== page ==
A systemic inflammation-based prognostic scores (mGPS) predicts overall survival of patients with small-cell lung cancer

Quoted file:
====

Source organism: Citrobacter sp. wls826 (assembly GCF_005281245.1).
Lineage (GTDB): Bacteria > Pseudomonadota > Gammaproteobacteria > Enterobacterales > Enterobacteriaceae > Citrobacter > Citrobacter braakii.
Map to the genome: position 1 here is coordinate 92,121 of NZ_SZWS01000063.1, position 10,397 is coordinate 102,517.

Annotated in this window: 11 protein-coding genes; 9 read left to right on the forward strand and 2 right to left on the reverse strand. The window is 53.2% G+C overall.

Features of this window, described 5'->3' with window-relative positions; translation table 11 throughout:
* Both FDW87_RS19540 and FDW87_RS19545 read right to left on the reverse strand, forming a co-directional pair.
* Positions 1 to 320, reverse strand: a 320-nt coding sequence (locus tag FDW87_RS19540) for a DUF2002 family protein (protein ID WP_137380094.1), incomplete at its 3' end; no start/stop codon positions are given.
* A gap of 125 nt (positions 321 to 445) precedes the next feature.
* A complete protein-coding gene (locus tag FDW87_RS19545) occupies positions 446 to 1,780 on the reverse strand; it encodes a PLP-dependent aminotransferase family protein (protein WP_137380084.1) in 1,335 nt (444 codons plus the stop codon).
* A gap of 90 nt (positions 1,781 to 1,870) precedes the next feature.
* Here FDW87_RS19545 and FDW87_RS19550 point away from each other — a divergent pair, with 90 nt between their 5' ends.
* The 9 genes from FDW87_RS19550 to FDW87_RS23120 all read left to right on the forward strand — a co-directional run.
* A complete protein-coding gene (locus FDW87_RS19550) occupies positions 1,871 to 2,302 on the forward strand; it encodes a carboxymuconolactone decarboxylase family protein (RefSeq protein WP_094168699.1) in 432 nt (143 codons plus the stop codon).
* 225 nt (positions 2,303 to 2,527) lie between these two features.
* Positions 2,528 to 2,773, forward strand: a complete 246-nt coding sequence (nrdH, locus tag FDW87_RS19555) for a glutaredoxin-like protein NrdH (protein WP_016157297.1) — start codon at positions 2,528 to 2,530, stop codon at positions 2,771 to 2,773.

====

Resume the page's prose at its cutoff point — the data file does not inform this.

Recent studies have shown the combination of C-reactive protein (CRP) and albumin (The modified Glasgow Prognostic Score, mGPS) had prognostic value in some solid tumors. However, no studies have examined its prognostic role in small-cell lung cancer (SCLC) patients. In this retrospective study, 460 consecutive SCLC patients were screened. Eligible patient was assigned a mGPS of 0, 1, or 2 based on pre-treatment plasma CRP and albumin (0: CRP ≤ 10 mg/L; 1: CRP >10 mg/L and albumin ≥ 35 g/L; 2: CRP > 10 mg/L and albumin < 35 g/L). Univariate and multivariate analyses were performed to assess the prognostic value of relevant factors for SCLC. A total of 359 patients were analyzed. The mGPS of 0, 1, and 2 was assigned to 66.3, 30.6, and 3.1 % of total patients. For patients with mGPS of 0, 1, and 2, median overall survival (OS) was 30.4, 28.2, and 14.3 months, respectively (P < 0.001). Performance status (P < 0.001), disease stage (P < 0.001) and pre-treatment LDH (P < 0.001) also significantly predicted OS. Multivariate analyses showed mGPS was an independent prognostic factor (P < 0.001). This study demonstrated that higher mGPS independently predicts worse OS for SCLC patients. The assessment of mGPS could assist the identification of patients with poor prognosis and be a hierarchical factor in the future SCLC clinical trials.


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